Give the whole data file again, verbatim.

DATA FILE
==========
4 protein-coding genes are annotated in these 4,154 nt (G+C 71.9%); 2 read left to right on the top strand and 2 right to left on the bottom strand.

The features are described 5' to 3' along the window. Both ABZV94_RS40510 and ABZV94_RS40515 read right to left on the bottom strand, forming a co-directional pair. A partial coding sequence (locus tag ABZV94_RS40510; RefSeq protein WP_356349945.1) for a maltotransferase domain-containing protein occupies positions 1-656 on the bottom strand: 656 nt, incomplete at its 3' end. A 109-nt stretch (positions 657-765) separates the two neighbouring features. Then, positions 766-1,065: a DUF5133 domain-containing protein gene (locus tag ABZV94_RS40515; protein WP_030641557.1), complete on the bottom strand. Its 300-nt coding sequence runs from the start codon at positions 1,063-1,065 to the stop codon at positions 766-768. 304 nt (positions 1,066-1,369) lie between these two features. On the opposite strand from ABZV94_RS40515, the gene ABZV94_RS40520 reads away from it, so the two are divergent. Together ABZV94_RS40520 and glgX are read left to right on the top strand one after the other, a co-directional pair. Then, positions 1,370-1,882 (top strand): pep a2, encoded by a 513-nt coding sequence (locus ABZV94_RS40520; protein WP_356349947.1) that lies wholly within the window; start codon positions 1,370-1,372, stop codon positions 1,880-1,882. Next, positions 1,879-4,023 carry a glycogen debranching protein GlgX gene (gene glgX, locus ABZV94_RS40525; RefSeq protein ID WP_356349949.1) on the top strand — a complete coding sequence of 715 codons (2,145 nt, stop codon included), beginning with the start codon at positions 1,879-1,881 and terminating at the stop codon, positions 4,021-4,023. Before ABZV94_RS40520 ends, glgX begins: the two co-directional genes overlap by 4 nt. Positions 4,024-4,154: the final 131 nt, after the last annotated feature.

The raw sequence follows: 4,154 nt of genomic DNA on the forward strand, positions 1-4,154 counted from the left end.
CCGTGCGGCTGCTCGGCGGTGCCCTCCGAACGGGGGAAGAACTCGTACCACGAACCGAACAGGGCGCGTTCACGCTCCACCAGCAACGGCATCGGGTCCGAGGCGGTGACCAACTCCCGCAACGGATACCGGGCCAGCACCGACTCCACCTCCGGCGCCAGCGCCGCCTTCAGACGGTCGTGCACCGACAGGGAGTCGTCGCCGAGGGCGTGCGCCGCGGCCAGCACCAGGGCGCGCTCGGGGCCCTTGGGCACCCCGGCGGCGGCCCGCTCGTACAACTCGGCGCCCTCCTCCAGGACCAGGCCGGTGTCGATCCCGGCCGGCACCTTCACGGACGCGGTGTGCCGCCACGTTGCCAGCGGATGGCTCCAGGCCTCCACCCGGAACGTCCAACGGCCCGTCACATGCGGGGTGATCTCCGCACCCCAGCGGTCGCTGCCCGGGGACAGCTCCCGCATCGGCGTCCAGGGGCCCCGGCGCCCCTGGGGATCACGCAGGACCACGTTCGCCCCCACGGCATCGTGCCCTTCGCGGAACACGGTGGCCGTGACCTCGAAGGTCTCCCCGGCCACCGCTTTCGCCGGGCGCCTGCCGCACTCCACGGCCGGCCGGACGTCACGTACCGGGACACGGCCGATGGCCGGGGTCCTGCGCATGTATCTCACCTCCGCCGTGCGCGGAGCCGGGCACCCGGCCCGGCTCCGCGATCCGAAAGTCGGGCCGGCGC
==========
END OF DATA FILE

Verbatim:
4 protein-coding genes are annotated in these 4,154 nt (G+C 71.9%); 2 read left to right on the top strand and 2 right to left on the bottom strand.

The features are described 5' to 3' along the window. Both ABZV94_RS40510 and ABZV94_RS40515 read right to left on the bottom strand, forming a co-directional pair. A partial coding sequence (locus tag ABZV94_RS40510; RefSeq protein WP_356349945.1) for a maltotransferase domain-containing protein occupies positions 1-656 on the bottom strand: 656 nt, incomplete at its 3' end. A 109-nt stretch (positions 657-765) separates the two neighbouring features. Then, positions 766-1,065: a DUF5133 domain-containing protein gene (locus tag ABZV94_RS40515; protein WP_030641557.1), complete on the bottom strand. Its 300-nt coding sequence runs from the start codon at positions 1,063-1,065 to the stop codon at positions 766-768. 304 nt (positions 1,066-1,369) lie between these two features. On the opposite strand from ABZV94_RS40515, the gene ABZV94_RS40520 reads away from it, so the two are divergent. Together ABZV94_RS40520 and glgX are read left to right on the top strand one after the other, a co-directional pair. Then, positions 1,370-1,882 (top strand): pep a2, encoded by a 513-nt coding sequence (locus ABZV94_RS40520; protein WP_356349947.1) that lies wholly within the window; start codon positions 1,370-1,372, stop codon positions 1,880-1,882. Next, positions 1,879-4,023 carry a glycogen debranching protein GlgX gene (gene glgX, locus ABZV94_RS40525; RefSeq protein ID WP_356349949.1) on the top strand — a complete coding sequence of 715 codons (2,145 nt, stop codon included), beginning with the start codon at positions 1,879-1,881 and terminating at the stop codon, positions 4,021-4,023. Before ABZV94_RS40520 ends, glgX begins: the two co-directional genes overlap by 4 nt. Positions 4,024-4,154: the final 131 nt, after the last annotated feature.

The raw sequence follows: 4,154 nt of genomic DNA on the forward strand, positions 1-4,154 counted from the left end.
CCGTGCGGCTGCTCGGCGGTGCCCTCCGAACGGGGGAAGAACTCGTACCACGAACCGAACAGGGCGCGTTCACGCTCCACCAGCAACGGCATCGGGTCCGAGGCGGTGACCAACTCCCGCAACGGATACCGGGCCAGCACCGACTCCACCTCCGGCGCCAGCGCCGCCTTCAGACGGTCGTGCACCGACAGGGAGTCGTCGCCGAGGGCGTGCGCCGCGGCCAGCACCAGGGCGCGCTCGGGGCCCTTGGGCACCCCGGCGGCGGCCCGCTCGTACAACTCGGCGCCCTCCTCCAGGACCAGGCCGGTGTCGATCCCGGCCGGCACCTTCACGGACGCGGTGTGCCGCCACGTTGCCAGCGGATGGCTCCAGGCCTCCACCCGGAACGTCCAACGGCCCGTCACATGCGGGGTGATCTCCGCACCCCAGCGGTCGCTGCCCGGGGACAGCTCCCGCATCGGCGTCCAGGGGCCCCGGCGCCCCTGGGGATCACGCAGGACCACGTTCGCCCCCACGGCATCGTGCCCTTCGCGGAACACGGTGGCCGTGACCTCGAAGGTCTCCCCGGCCACCGCTTTCGCCGGGCGCCTGCCGCACTCCACGGCCGGCCGGACGTCACGTACCGGGACACGGCCGATGGCCGGGGTCCTGCGCATGTATCTCACCTCCGCCGTGCGCGGAGCCGGGCACCCGGCCCGGCTCCGCGATCCGAAAGTCGGGCCGGCGC